People who like the Three Rivers Arts Festival basically the way it’s been shouldn’t have any complaints about the 2013 edition. But people hoping for something new should find it, too — starting with the flashy re-opening of the Point State Park fountain, on the opening night of the Dollar Bank-sponsored June 7-16 festival.
As the Pittsburgh Cultural Trust announced this afternoon at the Wyndham Grant Pittsburgh Downtown, you’ll know it’s all on when you see the Point Park fountain, after a lengthy reconstruction, spurting again. And you won’t be able to miss that because they’re going to light the bejabbers out of it in something called Riverlights at the Point.
According to Lisa Schroeder, of Riverlife, the “new and improved” fountain will be the focus of a three-night light-based artwork called “Pittsburgh Spectral Ascending.”
Hard to describe precisely at this juncture, but it involves artists with international resumes setting up on top of PPG place and shooting the fountain with lasers.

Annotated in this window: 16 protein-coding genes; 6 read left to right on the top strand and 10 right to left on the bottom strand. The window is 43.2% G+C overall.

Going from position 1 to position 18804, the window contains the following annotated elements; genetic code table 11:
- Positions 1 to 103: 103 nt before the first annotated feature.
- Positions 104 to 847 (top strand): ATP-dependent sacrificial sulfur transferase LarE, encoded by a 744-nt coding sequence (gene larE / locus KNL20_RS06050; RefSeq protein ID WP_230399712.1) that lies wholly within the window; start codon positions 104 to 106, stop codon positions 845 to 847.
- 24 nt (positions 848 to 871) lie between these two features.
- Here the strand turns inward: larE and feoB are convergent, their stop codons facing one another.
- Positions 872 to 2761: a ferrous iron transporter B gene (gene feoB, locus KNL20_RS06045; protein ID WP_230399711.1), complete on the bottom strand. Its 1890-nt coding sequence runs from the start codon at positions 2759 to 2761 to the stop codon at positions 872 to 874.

The festival, as usual based in and near Point State Park, also includes a river-borne, light-based art installation; more room for the artists’ market; a bigger Giant Eagle Creativity Zone for kids; and — just what your life’s been missing — a “10-foot tall inflatable transparent Buddha,” afloat, by artist Chang-Jin Lee.
Here's an image from the juried show, by Maxwell Perim:
Even the music lineup at feels fresher than usual. Most of the mainstage acts, including openers Edward Sharpe and the Magnetic Zeros and closing-night bill-toppers The Airborne Toxic Event, haven’t played the fest before, nor been in town lately.
Other notable names include Grupo Fantasma, Glen Hansard, Lucius, Jontre and Red Baraat (pictured below).
Other things that’ll return include the indoor Juried Visual Art Exhibition and that ongoing Zero Waste Initiative (this year especially targeting plastic bottles).
The festival’s also happening in conjunction with several other summer shindigs, including the Pittsburgh Pridefest (June 14-16); Pittsburgh JazzLive International Festival (June 7-9); the June 15 ceremonial dedication of the Great Allegheny Passage; and the Americans for the Arts Conference.
And as always, of course, the festival is free.
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